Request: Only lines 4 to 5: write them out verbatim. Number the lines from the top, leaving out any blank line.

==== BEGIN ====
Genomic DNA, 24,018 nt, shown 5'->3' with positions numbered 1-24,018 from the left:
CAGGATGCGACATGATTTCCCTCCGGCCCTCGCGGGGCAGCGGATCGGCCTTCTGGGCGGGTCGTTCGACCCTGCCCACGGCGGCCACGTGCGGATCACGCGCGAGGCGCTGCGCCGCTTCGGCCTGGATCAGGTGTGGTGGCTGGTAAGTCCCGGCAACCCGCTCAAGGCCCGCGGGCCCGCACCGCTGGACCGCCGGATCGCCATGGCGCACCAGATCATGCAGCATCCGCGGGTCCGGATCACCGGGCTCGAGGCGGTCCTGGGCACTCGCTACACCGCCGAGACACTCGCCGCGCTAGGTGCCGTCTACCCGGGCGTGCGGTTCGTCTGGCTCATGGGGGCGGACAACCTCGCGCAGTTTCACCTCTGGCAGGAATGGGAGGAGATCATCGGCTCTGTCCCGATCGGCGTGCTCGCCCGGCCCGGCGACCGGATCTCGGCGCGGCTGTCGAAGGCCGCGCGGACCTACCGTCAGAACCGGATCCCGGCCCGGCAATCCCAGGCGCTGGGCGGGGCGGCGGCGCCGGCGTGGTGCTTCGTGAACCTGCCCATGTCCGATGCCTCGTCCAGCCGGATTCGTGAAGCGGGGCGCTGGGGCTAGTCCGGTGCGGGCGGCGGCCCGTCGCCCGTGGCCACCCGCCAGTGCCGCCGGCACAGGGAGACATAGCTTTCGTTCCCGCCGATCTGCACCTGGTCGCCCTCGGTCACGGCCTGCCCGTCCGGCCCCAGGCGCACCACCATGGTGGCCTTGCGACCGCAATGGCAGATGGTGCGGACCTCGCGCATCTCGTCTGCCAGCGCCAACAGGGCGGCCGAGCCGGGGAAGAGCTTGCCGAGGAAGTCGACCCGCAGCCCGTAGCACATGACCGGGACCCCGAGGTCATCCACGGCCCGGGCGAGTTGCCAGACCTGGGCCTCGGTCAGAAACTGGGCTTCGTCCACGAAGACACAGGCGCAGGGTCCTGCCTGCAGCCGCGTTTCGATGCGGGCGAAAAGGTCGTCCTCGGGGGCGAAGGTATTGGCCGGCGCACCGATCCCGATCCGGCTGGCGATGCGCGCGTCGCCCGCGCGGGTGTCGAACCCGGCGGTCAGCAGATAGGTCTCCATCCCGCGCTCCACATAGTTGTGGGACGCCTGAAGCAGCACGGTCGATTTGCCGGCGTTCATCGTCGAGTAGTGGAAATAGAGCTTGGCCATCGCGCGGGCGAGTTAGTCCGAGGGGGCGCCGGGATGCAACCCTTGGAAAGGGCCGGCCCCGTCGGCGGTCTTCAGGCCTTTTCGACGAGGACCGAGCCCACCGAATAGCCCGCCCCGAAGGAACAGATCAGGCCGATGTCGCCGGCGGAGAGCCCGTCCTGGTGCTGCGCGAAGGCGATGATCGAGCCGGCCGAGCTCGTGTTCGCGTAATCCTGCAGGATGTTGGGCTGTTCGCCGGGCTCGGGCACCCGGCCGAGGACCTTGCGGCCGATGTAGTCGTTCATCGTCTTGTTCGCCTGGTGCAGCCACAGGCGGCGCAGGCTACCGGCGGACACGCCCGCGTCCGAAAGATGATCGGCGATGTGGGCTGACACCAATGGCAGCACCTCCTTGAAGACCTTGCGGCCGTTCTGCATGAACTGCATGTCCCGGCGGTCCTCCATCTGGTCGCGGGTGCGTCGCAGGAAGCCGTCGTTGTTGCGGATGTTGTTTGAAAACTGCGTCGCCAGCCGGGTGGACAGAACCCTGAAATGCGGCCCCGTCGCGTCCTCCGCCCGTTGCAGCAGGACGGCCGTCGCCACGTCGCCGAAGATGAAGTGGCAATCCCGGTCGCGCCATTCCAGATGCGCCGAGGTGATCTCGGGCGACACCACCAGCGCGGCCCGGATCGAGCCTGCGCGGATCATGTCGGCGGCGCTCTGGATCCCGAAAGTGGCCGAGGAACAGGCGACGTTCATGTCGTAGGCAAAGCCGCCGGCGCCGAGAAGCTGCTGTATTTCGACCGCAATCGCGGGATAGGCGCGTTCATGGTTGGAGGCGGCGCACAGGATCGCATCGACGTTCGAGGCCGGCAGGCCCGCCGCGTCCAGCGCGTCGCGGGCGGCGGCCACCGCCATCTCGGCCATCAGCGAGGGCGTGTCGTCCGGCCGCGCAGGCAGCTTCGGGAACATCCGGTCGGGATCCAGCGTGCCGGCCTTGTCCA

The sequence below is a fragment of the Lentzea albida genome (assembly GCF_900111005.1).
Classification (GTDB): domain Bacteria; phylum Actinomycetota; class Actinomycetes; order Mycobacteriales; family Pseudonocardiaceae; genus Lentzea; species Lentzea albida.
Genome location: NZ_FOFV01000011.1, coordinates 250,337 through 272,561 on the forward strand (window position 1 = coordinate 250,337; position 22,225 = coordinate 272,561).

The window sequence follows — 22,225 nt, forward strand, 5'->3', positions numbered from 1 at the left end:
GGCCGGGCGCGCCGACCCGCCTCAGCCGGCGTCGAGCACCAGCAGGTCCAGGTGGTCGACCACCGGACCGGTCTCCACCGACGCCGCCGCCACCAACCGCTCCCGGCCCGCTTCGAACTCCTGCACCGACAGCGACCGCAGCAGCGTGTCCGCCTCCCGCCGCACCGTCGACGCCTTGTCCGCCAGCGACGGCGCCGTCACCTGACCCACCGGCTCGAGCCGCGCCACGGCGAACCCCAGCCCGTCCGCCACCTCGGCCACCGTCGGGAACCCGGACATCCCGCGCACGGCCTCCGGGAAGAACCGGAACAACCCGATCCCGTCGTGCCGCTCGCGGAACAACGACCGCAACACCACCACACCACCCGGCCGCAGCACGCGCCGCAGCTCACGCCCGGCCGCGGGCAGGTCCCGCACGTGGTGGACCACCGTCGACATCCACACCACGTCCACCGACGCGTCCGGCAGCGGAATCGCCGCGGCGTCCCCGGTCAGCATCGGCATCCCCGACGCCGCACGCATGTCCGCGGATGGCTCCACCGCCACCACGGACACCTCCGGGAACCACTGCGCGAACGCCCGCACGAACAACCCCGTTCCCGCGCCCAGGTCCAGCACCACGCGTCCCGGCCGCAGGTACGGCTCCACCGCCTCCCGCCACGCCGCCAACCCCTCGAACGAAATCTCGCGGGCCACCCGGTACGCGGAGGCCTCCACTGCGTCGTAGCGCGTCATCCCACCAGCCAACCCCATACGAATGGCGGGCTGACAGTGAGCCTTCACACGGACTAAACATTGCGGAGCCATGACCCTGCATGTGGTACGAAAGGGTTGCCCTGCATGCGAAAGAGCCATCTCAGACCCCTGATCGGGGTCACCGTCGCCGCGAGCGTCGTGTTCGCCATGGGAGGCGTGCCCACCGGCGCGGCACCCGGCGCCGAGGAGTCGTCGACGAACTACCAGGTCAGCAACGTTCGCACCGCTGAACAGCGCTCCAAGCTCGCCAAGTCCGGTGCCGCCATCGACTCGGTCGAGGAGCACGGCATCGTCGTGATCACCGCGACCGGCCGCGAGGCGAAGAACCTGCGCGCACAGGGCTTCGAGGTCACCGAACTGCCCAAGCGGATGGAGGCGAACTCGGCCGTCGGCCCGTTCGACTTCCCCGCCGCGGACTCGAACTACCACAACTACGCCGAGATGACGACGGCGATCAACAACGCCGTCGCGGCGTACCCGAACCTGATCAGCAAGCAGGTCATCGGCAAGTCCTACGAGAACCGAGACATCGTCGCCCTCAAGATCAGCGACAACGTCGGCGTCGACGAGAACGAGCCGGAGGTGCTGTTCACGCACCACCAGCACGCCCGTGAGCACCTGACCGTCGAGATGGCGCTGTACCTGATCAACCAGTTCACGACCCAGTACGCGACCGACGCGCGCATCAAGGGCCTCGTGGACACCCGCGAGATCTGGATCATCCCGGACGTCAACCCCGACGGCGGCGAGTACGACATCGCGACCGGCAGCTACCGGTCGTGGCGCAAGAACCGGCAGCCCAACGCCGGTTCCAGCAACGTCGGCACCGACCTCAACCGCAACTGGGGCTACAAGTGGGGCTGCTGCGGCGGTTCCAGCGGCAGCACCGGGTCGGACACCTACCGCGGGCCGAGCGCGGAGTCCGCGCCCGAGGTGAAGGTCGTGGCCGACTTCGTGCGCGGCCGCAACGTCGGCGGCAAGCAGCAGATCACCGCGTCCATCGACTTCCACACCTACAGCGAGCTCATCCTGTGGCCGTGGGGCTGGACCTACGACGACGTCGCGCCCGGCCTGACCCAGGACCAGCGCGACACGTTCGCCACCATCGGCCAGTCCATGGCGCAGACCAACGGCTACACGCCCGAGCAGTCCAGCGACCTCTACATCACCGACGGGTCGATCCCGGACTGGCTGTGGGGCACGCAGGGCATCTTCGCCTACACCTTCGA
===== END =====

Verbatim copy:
Classification (GTDB): domain Bacteria; phylum Actinomycetota; class Actinomycetes; order Mycobacteriales; family Pseudonocardiaceae; genus Lentzea; species Lentzea albida.
Genome location: NZ_FOFV01000011.1, coordinates 250,337 through 272,561 on the forward strand (window position 1 = coordinate 250,337; position 22,225 = coordinate 272,561).